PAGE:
Title: The Aaru Cycle (Book One)
Author: David Meredith
Page Count: 293
Release Date: July 10, 2017
“Death and the stillness of death are the only things certain and common to all in this future.” – Friedrich Nietzsche
Rose is dying. Her body is wasted and skeletal. She is too sick and weak to move. Every day is an agony and her only hope is that death will find her swiftly before the pain grows too great to bear. She is sixteen years old. Rose has made peace with her fate, but her younger sister, Koren, certainly has not. Though all hope appears lost Koren convinces Rose to make one final attempt at saving her life after a mysterious man in a white lab coat approaches their family about an unorthodox and experimental procedure. A copy of Rose’s radiant mind is uploaded to a massive super computer called Aaru – a virtual paradise where the great and the righteous might live forever in an Arcadian world free from pain, illness, and death. Elysian Industries is set to begin offering the service to those who can afford it and hires Koren to be their spokes-model. Within a matter of weeks, the sisters’ faces are nationally ubiquitous, but they soon discover that neither celebrity nor immortality is as Utopian as they think. Not everyone is pleased with the idea of life everlasting for sale. What unfolds is a whirlwind of controversy, sabotage, obsession, and danger. Rose and Koren must struggle to find meaning in their chaotic new lives and at the same time hold true to each other as Aaru challenges all they ever knew about life, love, and death and everything they thought they really believed.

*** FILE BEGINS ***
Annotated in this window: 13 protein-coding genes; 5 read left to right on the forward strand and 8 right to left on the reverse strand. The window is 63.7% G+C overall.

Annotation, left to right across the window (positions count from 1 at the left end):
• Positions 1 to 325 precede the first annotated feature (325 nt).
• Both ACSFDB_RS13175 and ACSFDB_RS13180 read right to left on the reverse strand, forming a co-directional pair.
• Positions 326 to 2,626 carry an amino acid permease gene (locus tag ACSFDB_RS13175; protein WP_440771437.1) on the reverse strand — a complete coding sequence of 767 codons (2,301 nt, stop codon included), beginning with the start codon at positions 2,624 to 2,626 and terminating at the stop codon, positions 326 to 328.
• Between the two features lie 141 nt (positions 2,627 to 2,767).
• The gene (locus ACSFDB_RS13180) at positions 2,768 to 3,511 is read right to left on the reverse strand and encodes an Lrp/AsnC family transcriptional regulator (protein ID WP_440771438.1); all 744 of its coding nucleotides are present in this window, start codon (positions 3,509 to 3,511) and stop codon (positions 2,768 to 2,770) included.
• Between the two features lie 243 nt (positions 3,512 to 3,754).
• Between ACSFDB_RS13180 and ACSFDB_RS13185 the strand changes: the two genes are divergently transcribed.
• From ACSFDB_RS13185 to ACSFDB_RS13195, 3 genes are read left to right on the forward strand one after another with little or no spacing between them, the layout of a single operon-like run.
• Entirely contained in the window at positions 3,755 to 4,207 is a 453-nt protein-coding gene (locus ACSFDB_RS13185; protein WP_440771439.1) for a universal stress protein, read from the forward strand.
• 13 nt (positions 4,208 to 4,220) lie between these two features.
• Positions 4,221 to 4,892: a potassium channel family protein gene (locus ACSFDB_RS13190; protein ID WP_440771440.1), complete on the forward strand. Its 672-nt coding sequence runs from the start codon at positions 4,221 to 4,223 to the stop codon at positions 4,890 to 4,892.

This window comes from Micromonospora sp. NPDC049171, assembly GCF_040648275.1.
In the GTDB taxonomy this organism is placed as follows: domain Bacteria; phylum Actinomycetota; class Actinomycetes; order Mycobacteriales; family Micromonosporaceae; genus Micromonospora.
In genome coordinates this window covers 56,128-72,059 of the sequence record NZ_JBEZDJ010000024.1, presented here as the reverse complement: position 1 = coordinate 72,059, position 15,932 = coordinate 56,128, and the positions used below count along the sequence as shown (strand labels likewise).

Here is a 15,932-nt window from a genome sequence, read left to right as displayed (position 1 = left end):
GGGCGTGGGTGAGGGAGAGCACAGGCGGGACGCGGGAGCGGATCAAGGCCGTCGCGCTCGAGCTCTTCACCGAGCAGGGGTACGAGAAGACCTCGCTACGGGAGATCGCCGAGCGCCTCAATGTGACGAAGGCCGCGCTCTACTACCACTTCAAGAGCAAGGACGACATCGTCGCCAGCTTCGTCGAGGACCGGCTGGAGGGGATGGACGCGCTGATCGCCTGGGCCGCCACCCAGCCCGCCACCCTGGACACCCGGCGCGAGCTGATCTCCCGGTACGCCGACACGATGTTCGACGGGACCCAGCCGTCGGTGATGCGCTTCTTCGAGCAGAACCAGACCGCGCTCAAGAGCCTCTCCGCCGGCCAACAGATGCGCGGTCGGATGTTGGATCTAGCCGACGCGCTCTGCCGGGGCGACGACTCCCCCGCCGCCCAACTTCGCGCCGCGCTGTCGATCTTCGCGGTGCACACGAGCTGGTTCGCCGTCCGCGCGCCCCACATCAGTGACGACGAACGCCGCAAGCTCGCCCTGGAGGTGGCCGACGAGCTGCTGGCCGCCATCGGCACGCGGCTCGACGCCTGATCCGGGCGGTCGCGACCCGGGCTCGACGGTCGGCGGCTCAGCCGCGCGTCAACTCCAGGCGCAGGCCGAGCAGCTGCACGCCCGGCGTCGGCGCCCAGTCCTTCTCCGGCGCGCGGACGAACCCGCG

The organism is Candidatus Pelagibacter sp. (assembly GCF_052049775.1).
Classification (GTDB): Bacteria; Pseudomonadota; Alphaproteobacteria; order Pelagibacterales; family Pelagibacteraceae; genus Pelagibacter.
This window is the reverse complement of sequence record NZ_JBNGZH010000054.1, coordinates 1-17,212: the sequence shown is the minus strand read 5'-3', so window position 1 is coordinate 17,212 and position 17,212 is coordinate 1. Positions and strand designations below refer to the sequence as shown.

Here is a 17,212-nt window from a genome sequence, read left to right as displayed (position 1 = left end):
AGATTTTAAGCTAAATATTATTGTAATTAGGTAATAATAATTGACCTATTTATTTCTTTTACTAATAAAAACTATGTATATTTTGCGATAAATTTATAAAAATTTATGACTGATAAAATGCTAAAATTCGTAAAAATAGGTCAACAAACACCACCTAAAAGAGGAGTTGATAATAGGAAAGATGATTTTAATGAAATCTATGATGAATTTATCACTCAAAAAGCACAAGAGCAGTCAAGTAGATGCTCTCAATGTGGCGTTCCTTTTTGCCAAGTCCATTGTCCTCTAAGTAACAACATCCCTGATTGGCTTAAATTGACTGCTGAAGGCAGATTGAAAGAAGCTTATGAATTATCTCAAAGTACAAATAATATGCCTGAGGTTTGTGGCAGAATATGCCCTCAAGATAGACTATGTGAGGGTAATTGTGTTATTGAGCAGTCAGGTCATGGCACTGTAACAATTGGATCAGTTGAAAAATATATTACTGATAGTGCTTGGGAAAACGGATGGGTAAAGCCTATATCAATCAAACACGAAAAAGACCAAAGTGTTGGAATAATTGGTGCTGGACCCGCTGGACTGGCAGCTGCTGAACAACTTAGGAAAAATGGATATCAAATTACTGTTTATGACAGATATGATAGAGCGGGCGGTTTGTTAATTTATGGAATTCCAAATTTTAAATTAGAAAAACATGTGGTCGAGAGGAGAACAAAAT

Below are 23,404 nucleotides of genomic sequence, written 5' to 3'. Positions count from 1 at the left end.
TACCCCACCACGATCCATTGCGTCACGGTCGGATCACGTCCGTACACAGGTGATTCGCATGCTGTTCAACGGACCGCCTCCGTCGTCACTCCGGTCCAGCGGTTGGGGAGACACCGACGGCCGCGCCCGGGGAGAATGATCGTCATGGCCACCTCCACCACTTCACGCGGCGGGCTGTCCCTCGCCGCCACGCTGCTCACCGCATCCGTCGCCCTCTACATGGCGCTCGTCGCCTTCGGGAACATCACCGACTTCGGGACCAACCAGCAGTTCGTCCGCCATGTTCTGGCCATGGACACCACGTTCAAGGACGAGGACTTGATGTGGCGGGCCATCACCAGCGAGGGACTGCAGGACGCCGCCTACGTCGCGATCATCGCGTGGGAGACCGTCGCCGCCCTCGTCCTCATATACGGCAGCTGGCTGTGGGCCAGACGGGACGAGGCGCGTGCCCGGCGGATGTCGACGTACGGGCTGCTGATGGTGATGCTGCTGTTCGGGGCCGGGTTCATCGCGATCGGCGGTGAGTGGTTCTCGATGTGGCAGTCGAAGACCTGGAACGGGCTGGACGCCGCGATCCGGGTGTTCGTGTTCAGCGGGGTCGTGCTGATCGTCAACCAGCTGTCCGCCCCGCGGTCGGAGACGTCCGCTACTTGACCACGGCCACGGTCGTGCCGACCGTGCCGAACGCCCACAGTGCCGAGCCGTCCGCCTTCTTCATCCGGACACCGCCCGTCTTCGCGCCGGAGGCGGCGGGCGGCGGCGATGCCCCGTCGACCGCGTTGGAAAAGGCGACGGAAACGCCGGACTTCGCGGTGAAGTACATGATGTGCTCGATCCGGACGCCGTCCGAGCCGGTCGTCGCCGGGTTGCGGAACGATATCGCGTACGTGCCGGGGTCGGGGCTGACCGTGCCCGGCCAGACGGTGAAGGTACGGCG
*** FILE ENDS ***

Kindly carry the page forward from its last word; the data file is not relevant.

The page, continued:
About Sad Girls:
School is almost out for Audrey, but the panic attacks are just beginning. Because Audrey told a lie and now her classmate, Ana, is dead. Just as her world begins to spin out of control, Audrey meets the enigmatic Rad – the boy who could turn it all around. But will their ill-timed romance drive her closer to the edge?
OK, so I’m going to start by saying I have never been more disappointed in a main character than I am right now. Audrey was a complete disaster and a waste of time and that is treading lightly with my words.
She was a self-centered character who despite the lie she told suffered no true consequences for her actions nor did she show an ounce of remorse for her actions. That was the first alarming thing I noticed. She also seemed to think she should be handed everything and not give anything in return. I was so hopeful that she would learn that this isn’t how life works except in this book it was. She was entirely right. I was shocked to see these opportunities just falling into her lap left and right. None of which she earned or deserved. Read the rest of this entry »